DAVID COHEN, Editor           
       July 2006  

 

NEW YORK AUCTIONS, SPRING 2006

By BRIAN APPEL

Donald Judd Untitled (92-7 Hernandez) 1992
Cor-ten steel units with black Plexiglas units
Six units: each 19-11/16 x 39-3/8 x 19-11/16 inches
Courtesy Christie's

The contemporary art market boom continued unabated with 12 artist records broken on the May 9th opening of the spring season at Christie’s.  New records were set for Richard Prince, Mike Kelley, Damien Hirst, Robert Rauschenberg and David Hockney and others, netting Christie’s $143,187,200 in sales, the median of their pre-sale estimates of $113-160M.  Helping them with their second best tally ever (after last fall’s $157M “perfect storm”), 25 out of the 26 lots offered at the top of the sale from the estate of Donald Judd found buyers.  

Taking extra footage at 1230 Avenue of the Americas in addition to their regular exhibition spaces at Rockefeller Center to display collections for upcoming sales (along with a lavish, in-depth 160 page catalogue) paid off handsomely.  The Judd Foundation took in $24.47M proving that the artist’s market and Minimalism in general are extremely solid.  How many contemporary artists could have brought so many works to market in the same sale and received this kind of depth of support?  

The money received will maintain, preserve and promote Judd’s permanently installed living and working spaces, libraries and archives at the 1870 cast-iron building at 101 Spring Street in Soho and his ranch overlooking the Rio Grande in West Texas.  

Andy Warhol’s cool, ironic pop masterwork “Small Torn Campbell’s Soup Can (Pepper Pot)” of 1962 was the top lot of the evening.  Larry Gagosian (on behalf of Los Angeles collector Eli Broad) beat out only one other buyer to acquire the work.  Broad paid $11.77M to its consignor Irving Bloom who had acquired the painting in a trade with New York collectors Eugene and Barbara Schwartz in 1967.  At just 20 by 16 inches, this hand painted oil on canvas from 1962 might be one of the most expensive per square inch Post-War works ever sold.  Based on a black and white photograph by early Warhol collaborator Edward Wallowitch, this “distressed” version of the Campbell soup can anticipated the “disaster paintings” with their existential contemplation of the darker side of modern 20th century society.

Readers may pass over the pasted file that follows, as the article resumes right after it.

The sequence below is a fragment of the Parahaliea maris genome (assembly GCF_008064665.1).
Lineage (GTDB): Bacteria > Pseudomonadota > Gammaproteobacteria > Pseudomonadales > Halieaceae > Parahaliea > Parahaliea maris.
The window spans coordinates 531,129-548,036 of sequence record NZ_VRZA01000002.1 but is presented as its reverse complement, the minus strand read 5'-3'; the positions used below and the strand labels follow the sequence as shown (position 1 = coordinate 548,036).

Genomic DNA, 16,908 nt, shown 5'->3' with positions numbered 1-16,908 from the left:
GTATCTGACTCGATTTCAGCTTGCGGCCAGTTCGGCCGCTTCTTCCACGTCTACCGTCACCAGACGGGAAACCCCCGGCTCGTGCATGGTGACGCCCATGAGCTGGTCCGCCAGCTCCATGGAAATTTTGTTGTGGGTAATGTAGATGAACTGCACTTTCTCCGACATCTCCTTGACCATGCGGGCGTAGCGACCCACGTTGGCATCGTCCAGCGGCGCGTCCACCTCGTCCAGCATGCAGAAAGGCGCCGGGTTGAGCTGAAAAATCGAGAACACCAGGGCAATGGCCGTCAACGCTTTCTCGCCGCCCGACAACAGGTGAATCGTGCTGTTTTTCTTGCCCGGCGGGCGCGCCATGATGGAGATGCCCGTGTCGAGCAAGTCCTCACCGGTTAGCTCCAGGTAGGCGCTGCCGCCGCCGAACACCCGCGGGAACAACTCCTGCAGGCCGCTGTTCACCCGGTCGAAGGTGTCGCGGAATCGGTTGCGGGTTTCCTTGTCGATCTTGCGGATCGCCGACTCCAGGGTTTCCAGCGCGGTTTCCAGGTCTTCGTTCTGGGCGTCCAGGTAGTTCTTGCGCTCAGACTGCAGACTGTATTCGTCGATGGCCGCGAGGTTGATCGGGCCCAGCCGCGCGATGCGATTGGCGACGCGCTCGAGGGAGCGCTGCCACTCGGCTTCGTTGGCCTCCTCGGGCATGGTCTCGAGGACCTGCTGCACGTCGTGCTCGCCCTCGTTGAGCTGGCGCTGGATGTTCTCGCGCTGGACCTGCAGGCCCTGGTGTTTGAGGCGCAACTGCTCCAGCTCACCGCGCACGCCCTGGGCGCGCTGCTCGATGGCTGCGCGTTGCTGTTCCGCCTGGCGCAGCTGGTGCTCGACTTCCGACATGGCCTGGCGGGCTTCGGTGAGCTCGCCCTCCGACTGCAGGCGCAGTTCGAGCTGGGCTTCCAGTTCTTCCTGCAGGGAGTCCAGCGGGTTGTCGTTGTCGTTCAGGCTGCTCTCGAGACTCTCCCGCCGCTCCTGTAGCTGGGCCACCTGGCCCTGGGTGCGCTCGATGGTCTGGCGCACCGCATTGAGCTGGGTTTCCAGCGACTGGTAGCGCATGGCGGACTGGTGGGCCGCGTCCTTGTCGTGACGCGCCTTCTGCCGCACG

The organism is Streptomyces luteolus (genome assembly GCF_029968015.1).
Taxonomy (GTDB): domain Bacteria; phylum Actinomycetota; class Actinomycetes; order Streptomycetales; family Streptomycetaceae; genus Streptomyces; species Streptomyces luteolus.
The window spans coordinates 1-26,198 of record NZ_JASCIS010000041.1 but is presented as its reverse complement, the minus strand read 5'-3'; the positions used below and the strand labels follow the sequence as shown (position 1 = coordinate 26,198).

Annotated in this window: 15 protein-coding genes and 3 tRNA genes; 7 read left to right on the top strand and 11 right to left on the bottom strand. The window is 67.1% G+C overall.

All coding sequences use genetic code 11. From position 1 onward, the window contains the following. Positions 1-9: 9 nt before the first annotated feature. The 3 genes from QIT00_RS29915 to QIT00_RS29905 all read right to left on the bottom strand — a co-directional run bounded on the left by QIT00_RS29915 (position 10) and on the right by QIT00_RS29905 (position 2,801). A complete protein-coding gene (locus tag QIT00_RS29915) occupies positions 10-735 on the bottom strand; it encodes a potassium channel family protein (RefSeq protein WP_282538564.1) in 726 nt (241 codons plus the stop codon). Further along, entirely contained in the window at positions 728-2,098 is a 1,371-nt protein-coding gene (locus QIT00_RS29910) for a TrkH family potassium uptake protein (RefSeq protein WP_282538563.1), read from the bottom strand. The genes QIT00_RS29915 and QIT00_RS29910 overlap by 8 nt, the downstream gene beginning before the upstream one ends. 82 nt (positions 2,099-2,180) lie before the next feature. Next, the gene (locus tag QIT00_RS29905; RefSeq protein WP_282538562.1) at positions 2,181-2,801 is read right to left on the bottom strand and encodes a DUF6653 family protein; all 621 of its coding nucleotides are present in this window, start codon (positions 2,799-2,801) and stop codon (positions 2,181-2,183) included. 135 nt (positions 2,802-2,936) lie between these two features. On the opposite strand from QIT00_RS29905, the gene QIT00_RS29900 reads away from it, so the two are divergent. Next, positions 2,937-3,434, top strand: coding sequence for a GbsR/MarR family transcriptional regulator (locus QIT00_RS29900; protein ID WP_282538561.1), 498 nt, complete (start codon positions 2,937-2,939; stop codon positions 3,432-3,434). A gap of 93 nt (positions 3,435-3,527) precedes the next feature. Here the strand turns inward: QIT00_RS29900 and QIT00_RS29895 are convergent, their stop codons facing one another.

Marlene Dumas’s “Feathered Stola” from 2000 followed on from Judd. Almost doubling the high pre-sale estimate of $600K, her oil on canvas from her “Stripping Girls” project in collaboration with photographer Anton Corbijn brought $1.19M.  Mike Kelley’s “Ahh… Youth”, (1991) a nostalgically kitsch photographic work consisting of eight cibachrome prints of stuffed animals and a dark-toned humorous self-portrait in an edition of ten, was purchased in spirited bidding for $688K, breaking the artist’s previous auction record.  A Richard Prince “joke” painting, “Untitled (Good News, Bad News)” in acrylic and silkscreen ink on canvas from 1989 easily surpassed both its $800K pre-sale high estimate and the artist’s previous record for a painting (“A Nurse Involved”, 2002) at $1.36M.  Jeff Koons “Aqualung”, (1985) from an edition of three plus one artist’s proof shown at his very first show (International With Monument gallery in the East Village) surpassed it’s high estimate by a million dollars.  The bronze cast of an underwater breathing device received a $4.6M payout from Larry Gagosian along with murmurs from the assembled.  It was last sold at Phillips in May of 2002 for $1.8M.

Andy Warhol Small Torn Campbell's Soup Can (Pepper Pot) 1962
Casein, gold paint, and graphite on linen, 20 by 16 inches
Courtesy Christie's

High-rollers and Andy Warhol seemed joined at the hip that evening.  His “S&H Green Stamps (64 S&H Green Stamps)” from 1962, an acrylic and pencil on linen painting pre-dating his move to mechanical aided silkscreen composites dazzled with a $5.2M take home.  Larry Gagosian, Andrew Fabricant, Jose Mugrabi and Neal Meltzer pushed the bidding up to more than three times its pre-sale high estimate only to lose to an unidentified telephone bidder.  The combination of picture within a picture repetition, the flattening of forms, unevenness of inks, and use of the grid (along with the fact that the stamps refer to a “fake” kind of money) all play heavily into what was to become Warhol’s ‘Pop’ signature.  Purchased by collector Betty Asher directly from the artist during a visit to Warhol’s studio with Irving Blum in the year it was made (for around $200), this easel-size canvas was included in the artist’s retrospective at MoMA less than 2 years after his death.

A 1974 synthetic polymer paint and silkscreen ink on canvas portrait of French actress Bridget Bardot consigned to Christie’s by her then husband, industrialist and 60s playboy Gunter Sachs sold for more than twice its high estimate ($3M).  “Flowers”, in 16 parts from 1964 sold for $3.9M with a $2.2M high estimate, and “Four Jackies” (also from ’64), the artist’s poignant memorial to the First Lady’s suffering and strength brought $1.36M.  Money paid for Warhols that evening topped $25M.